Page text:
Friday, January 28, 2022

HPC Clusters in a Multi-Cloud Environment

High performance computing (HPC) is the ability to process data and perform complex calculations at high speeds. One of the best-known types of HPC solutions is the supercomputer. A supercomputer contains thousands of compute nodes that work together to complete one or more tasks. This is called parallel processing. HPC solutions have three main components: Compute , Network and Storage. To build a high performance computing architecture, compute servers are networked together into a cluster. Software programs and algorithms are run simultaneously on the servers in the cluster. The cluster is networked to the data storage to capture the output. Together, these components operate seamlessly to complete a diverse set of tasks.

To operate at maximum performance, each component must keep pace with the others. For example, the storage component must be able to feed and ingest data to and from the compute servers as quickly as it is processed. Likewise, the networking components must be able to support the high-speed transportation of data between compute servers and the data storage. If one component cannot keep up with the rest, the performance of the entire HPC infrastructure suffers.

Containers give HPC the portability that Hybrid Cloud demands .Containers are ready-to-execute packages of software. Container technology provides hardware abstraction, wherein the container is not tightly coupled with the server. Abstraction between the hardware and software stacks provides ease of access, ease of use, and the agility that bare metal environments lack.


Software containers and Kubernetes are important tools for building, deploying, running and managing modern enterprise applications at scale and delivering enterprise software faster and more reliably to the end user while using resources more efficiently and reducing costs. Recently, high performance computing (HPC) is moving closer to the enterprise and can therefore benefit from an HPC container and Kubernetes ecosystem, with new requirements to quickly allocate and deallocate computational resources to HPC workloads so that planning of compute capacity no longer required in advance. The HPC community is picking up the concept and applying it to batch jobs and interactive applications.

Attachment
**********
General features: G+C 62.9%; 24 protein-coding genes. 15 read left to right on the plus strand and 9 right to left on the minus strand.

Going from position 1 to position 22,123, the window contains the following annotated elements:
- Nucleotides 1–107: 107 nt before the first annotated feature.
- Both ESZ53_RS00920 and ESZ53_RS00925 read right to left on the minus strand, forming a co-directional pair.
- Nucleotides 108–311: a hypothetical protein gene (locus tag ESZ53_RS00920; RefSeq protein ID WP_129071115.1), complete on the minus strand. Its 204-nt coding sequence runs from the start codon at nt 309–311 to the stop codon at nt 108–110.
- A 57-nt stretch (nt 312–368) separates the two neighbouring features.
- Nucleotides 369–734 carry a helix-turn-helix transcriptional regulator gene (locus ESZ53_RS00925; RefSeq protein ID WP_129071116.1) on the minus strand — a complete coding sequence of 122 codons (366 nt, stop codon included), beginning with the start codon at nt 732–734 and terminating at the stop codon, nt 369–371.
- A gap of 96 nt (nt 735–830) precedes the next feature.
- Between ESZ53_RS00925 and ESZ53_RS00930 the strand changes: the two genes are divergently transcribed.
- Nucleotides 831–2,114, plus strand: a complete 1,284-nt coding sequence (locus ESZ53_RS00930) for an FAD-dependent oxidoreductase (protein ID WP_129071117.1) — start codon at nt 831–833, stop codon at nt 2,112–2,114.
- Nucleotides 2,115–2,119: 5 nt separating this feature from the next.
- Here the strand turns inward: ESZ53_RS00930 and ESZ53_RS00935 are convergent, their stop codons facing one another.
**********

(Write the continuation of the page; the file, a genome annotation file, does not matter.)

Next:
In a multi-cloud environment, an enterprise utilizes multiple public cloud services, most often from different cloud providers. For example, an organization might host its web front-end application on AWS and host its Exchange servers on Microsoft Azure. Since all cloud providers are not created equal, organizations adopt a multi-cloud strategy to deliver best of breed IT services, to prevent lock-in to a single cloud provider, or to take advantages of cloud arbitrage and choose providers for specific services based on which provider is offering the lowest price at that time. Although it is similar to a hybrid cloud, multi-cloud specifically indicates more than one public cloud provider service and need not include a private cloud component at all. Enterprises adopt a multi-cloud strategy so as not to ‘keep all their eggs in a single basket’, for geographic or regulatory governance demands, for business continuity, or to take advantage of features specific to a particular provider.